The windows at no. 66-68 have a satisfying depth, by that of a brick which gives the building a certain weight and implies that it is made of solid stuff. The glazing sizes are generously full height and you imagine that they contain well lit and ventilated spaces. Finished in anodized aluminium, these are built to last maintaining their finish. Practically, the inward opening windows allow the flat owner to clean from the inside.
We hope that you have enjoyed our comparison between these two projects, which we have used to demonstrate the spectrum of newly built accommodation in Walthamstow. We welcome the reader to draw their own conclusion on the relative successes of these projects, but note the correlation between the drawn and submitted application materials, and resulting built forms.
Our fifth Pecha Kucha event is happening this coming October! We have had some fantastic evenings for our previous events over the last few years and we are really looking forward to this again. We return to Wild Card on Ravenswood Industrial Estate on Thursday 17 October.
Walthamstow, what’s next?
After a year of the first London Borough of Culture, and as redevelopment of our environment continues apace, what does the future hold? As Brexit and the climate emergency loom, as the housing crisis continues to impact, how do we develop sustainably and imaginatively? Our esteemed guest speakers discuss….
LB Waltham Forest are asking for feedback on their 2019 consultation draft of a new Local Plan. We are looking at this ourselves, and suggest that anyone with an interest in developments in WF take a look and provide commentary. These strategic documents form the backbone for planning policy and how planning applications are dealt with for 15 years, so are significant.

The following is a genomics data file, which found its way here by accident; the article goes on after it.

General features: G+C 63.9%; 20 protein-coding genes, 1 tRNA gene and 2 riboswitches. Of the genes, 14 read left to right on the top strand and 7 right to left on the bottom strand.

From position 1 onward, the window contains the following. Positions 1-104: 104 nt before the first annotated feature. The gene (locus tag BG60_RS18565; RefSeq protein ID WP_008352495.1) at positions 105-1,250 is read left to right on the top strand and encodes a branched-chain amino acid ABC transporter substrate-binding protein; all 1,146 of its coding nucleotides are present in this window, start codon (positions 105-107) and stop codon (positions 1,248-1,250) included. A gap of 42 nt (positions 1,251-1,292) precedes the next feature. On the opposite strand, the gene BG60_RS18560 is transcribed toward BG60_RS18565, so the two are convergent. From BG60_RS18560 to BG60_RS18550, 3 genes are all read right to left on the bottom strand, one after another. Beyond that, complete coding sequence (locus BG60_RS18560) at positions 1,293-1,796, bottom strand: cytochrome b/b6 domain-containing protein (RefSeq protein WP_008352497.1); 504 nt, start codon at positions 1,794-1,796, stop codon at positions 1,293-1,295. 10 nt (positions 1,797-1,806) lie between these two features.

AE17 was to a large extent born off the back of the approval of the Travelodge tower at Walthamstow Central almost six years ago. As architects and others working in the built environment, we naturally get excited about new things and well considered, rigorously designed buildings and infrastructure, and so it wasn’t so much the idea of a tall building at this location per se that got us down, it was just the mediocrity, the lack of vision and apparent disregard for the views of the local community in having it pushed through, seemingly as development for development sake. It was boring and uninspiring, and if you’re going to have a new focal point at a town centre and city nodal point, it is here more than any place that it should be trailblazing and setting the standard for the future development and regeneration it was touted to encourage.
We’ve posted previously our comments to the applicant after a discussion about the proposals in February 2017, and our response to the formal application in July. It is clear that there is similar discontent about the proposals in all parts of the community. This is not unusual with large development schemes, and as practicing professionals we are used to this, even like here where it can be established that there is decent scope for improvement on the existing condition. However what grates fundamentally is a loss of opportunity to achieve something really special, given a private investor who wants to spend money and the not over-stated need to provide housing and improved town centre facilities.
A number of concerns linger, and once again these are generally concerning due process rather than the detail. The idea of building at height here is not necessarily a problem, and good tall buildings going up both in central and outer London show that it can be acceptable if done well, and the implications carefully considered. Whilst not to everybody’s taste, Croydon is successfully delivering a cluster of tall buildings that has been thoroughly tested through urban capacity studies. Sutton, not too dissimilar to Walthamstow in terms of scale has devised its own Tall Building Strategy that is being carefully scrutinised through the Local Plan process as we speak. Brent has been through a similar process in Wembley. No need in Walthamstow. We just put them up and decide how they look afterwards.